Martha Martinez has been twice victimized, the latter occasion by Muscatine County Attorney Alan Ostergren.

Martinez is a "dreamer" brought into the country as a child and, by upbringing, an American. But a draconian system forced the 31-year-old Muscatine woman into the shadows. It drove her to the black market for fake identification so she could get a job and drive a car. She was, in a very real sense, a victim of a broken immigration system, left that way for decades by congressional spinelessness and seething white anger.

Martinez' story is shared by millions. It's sad. It's inhuman. But Ostergren just couldn't help himself. He had to pile on.

Ostergren, a Republican, used Martinez' desire to simply participate in society against her. In 2013, Martinez enrolled in President Barack Obama's Deferred Action for Childhood Arrivals (DACA) program, created by executive order, which recognized that far too many residents immigrated illegally as children through no choice of their own. DACA remains one of the few Obama-era executive orders President Donald Trump has yet to overturn. 

Ostergren weaponized Martinez' DACA paperwork, charging her with identity theft and forgery because it exposed that, at 17, she obtained a second identity to get a job. It's prosecutions like this that keep people in hiding by eroding trust in the government. By its very existence, DACA implied a certain level of protection for those who enrolled. 

Ostergren's crusade of cruelty failed this month in Iowa Supreme Court. By a 4-3 ruling, justices concluded that Ostergren overstepped his bounds and wrongly interjected himself into federal policy.

Yet it's the fallout from over-eager prosecutors like this that tend to live on. The damage is probably done.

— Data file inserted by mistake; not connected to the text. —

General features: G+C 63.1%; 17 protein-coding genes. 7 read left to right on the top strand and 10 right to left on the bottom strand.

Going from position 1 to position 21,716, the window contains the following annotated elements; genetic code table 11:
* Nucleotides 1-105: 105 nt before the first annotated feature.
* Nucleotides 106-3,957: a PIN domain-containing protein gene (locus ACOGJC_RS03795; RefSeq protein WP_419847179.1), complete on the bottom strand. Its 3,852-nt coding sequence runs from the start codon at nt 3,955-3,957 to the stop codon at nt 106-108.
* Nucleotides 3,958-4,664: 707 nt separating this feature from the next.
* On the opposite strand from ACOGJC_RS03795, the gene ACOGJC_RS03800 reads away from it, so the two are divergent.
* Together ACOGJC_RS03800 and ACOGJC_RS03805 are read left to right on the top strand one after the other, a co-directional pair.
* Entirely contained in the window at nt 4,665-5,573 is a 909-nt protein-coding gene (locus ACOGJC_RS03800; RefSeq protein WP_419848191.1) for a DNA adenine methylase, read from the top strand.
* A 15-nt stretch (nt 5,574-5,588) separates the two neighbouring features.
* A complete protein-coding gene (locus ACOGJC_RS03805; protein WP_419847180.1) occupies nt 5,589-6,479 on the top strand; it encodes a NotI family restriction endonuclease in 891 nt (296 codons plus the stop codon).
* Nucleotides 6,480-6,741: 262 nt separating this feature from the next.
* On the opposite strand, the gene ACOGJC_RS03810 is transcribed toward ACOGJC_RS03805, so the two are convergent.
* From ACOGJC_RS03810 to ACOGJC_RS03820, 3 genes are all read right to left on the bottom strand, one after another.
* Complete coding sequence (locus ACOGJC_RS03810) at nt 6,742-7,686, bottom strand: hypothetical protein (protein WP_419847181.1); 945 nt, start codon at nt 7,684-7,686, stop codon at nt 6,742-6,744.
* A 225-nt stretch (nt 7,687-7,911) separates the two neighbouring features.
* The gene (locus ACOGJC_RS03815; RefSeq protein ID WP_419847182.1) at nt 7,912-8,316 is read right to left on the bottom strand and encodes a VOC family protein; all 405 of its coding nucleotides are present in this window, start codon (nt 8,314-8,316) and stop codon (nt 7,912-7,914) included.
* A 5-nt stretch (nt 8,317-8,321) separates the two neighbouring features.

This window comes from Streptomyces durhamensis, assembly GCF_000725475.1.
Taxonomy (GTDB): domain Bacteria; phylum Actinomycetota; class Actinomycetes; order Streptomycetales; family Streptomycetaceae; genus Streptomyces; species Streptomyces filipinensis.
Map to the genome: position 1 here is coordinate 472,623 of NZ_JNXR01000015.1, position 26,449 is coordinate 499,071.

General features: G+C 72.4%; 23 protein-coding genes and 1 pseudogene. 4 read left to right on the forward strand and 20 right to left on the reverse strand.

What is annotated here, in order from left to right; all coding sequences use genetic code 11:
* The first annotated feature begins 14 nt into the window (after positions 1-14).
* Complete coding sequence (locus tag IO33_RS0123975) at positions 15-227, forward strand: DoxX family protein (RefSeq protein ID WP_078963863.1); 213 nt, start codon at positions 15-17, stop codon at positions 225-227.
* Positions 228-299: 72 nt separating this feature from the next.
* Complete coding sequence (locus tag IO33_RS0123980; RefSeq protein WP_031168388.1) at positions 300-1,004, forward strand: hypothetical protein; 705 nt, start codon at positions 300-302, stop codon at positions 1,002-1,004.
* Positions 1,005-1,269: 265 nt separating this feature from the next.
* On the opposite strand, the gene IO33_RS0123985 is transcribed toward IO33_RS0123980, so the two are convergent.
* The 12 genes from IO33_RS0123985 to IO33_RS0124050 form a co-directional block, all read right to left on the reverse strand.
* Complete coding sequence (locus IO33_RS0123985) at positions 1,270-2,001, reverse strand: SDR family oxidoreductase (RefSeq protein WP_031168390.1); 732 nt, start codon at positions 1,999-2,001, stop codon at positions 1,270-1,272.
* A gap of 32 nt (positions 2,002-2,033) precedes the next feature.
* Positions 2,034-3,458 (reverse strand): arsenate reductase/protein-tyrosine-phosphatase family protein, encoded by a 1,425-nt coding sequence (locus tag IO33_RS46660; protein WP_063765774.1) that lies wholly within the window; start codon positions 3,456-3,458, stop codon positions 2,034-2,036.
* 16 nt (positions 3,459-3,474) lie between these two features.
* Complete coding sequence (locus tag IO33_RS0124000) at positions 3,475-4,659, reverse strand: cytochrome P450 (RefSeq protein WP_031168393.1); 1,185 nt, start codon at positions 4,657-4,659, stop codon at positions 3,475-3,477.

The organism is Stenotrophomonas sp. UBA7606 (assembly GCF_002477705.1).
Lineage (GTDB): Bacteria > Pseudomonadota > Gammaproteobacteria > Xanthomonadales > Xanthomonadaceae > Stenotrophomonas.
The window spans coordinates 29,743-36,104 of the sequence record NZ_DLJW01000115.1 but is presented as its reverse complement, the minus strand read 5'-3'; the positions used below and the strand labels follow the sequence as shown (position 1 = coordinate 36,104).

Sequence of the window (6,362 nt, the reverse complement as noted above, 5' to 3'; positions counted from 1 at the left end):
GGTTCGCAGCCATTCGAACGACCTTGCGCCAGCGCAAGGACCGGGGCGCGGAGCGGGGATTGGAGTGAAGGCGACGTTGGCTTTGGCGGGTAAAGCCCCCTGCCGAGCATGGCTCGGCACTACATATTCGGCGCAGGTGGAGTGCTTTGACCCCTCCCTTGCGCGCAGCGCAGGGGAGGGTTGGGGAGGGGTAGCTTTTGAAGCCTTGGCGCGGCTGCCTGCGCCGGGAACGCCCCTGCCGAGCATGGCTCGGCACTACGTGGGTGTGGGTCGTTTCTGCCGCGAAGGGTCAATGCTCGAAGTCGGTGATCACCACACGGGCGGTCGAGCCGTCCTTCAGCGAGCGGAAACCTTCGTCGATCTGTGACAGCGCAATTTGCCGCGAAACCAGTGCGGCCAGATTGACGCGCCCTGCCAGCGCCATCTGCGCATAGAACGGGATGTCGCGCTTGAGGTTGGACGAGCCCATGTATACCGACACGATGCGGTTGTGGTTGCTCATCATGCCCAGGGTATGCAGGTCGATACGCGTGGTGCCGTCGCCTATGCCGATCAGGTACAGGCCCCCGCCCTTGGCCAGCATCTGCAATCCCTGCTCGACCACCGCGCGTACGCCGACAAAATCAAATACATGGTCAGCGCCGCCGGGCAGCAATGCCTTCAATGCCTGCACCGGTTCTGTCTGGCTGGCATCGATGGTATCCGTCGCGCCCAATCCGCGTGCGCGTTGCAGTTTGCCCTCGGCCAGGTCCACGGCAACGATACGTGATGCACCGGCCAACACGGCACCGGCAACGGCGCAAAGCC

Roughly 40,000 undocumented immigrants lived in Iowa in 2014, according to Pew Research Center. That's more than a quarter of Iowa's immigrant population. Some 3 percent of students enrolled in K-12 education in the state -- 15,000 children -- were children of undocumented, primarily Mexican, parents. 

By and large, these are families who come seeking work. They're lured here by entire economies -- especially dairy and produce -- that actively court them. They bring children who, ultimately, come of age knowing a purely American experience, albeit an unnecessarily harsh one.

It's into these communities that local police agencies have spent years building relationships. The lack of legal status means undocumented immigrants are prime targets for scams, abuse and human trafficking. They can also be key witnesses in criminal investigations. But playing ball with the police could, after all, get an undocumented worker deported. So, it's the cops that have, in many cases, chosen good community based policing over immigration roundups. And it's paying off to everyone's benefit. 

Get news headlines sent daily to your inbox

That's until officials like Ostergren come along looking to turn people into felons.  

The legal campaign against Martinez smacks of an official with ambition looking to check the boxes. Ostergren has never made any bones about his desire for a higher post. He's sought judgeship. And, now, he's on the shortlist for a U.S. attorney post within President Donald Trump's administration.

People are more than an ends to a means, Mr. Ostergren. Ms. Martinez' life is, in every regard, of greater import than your career. Ostergren is but a player in a viscous cycle. Martinez would have been a prime candidate for deportation had he succeeded at making her a felon. 

The years-long legal battle speaks to the pure nastiness that's infected some circles of conservative politics. It's a zero-sum worldview that caters to economic angst and racial anxiety. It's a cruel, arbitrary use of the judicial system that turns people into political statements. It results in the massive round-ups now happening throughout the country, which pay little attention to the social mechanics that lure immigrants into the U.S. in the first place. 

There's no doubt that undocumented immigrants in Muscatine County will be just a little more skeptical of all law enforcement and the government after Ostergren's shameful crusade.

It's charades like this that make communities less safe for everyone. And the taxpayers of Muscatine County funded Ostergen's attempt at elevating his profile.

Local editorials represent the opinion of the Quad-City Times editorial board, which consists of Publisher Deb Anselm, Executive Editor Autumn Phillips, Editorial Page Editor Jon Alexander, City Editor Dan Bowerman, Associate Editor Bill Wundram and community representative John Wetzel.

58
10
10
2
6